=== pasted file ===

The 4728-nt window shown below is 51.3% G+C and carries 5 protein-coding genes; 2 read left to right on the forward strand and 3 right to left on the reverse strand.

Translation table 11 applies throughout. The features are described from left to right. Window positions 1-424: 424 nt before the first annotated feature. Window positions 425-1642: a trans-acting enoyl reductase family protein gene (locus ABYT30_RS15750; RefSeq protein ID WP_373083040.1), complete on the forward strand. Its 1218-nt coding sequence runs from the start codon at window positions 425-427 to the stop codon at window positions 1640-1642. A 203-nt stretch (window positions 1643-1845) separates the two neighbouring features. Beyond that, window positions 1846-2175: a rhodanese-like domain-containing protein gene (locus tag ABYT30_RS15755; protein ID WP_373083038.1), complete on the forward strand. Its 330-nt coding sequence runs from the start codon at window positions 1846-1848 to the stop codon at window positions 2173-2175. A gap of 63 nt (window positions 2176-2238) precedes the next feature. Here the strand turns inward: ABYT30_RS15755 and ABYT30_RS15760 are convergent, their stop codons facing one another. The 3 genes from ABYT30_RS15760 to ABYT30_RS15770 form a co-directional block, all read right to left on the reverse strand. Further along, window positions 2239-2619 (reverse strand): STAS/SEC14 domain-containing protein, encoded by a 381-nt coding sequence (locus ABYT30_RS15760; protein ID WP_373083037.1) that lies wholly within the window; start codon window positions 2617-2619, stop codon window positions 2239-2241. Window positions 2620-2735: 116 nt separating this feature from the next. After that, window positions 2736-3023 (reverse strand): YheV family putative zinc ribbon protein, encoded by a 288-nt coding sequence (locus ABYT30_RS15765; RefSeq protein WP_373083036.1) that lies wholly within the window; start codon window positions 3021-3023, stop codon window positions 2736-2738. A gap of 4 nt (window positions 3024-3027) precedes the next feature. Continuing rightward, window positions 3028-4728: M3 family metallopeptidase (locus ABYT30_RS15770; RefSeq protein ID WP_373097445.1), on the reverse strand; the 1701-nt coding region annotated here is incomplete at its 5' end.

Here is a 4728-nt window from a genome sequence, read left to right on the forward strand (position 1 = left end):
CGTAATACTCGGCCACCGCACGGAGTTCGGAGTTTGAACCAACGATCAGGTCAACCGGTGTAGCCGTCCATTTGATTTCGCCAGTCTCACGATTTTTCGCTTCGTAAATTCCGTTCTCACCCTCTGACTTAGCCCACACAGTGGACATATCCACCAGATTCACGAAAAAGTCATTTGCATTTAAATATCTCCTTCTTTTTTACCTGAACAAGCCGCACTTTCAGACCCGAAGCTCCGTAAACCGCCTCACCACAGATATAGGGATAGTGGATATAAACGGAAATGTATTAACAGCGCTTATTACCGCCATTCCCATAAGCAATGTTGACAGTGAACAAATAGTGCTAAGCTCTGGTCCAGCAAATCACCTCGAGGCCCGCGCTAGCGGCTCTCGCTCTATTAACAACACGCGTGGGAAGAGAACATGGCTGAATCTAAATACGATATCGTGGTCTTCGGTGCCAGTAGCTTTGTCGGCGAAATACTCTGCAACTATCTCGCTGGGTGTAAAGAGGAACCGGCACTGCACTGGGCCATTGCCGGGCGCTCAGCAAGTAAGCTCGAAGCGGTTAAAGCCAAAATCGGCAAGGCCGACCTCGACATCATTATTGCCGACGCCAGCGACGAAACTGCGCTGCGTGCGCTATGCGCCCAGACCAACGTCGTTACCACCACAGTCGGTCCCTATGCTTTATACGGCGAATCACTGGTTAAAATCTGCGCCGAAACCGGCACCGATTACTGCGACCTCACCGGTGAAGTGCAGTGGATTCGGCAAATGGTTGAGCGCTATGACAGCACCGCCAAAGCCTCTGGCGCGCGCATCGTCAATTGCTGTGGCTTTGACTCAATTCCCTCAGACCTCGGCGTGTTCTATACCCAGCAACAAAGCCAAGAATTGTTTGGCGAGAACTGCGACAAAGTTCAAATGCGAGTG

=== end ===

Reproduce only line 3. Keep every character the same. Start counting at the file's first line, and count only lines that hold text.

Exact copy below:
Here is a 4728-nt window from a genome sequence, read left to right on the forward strand (position 1 = left end):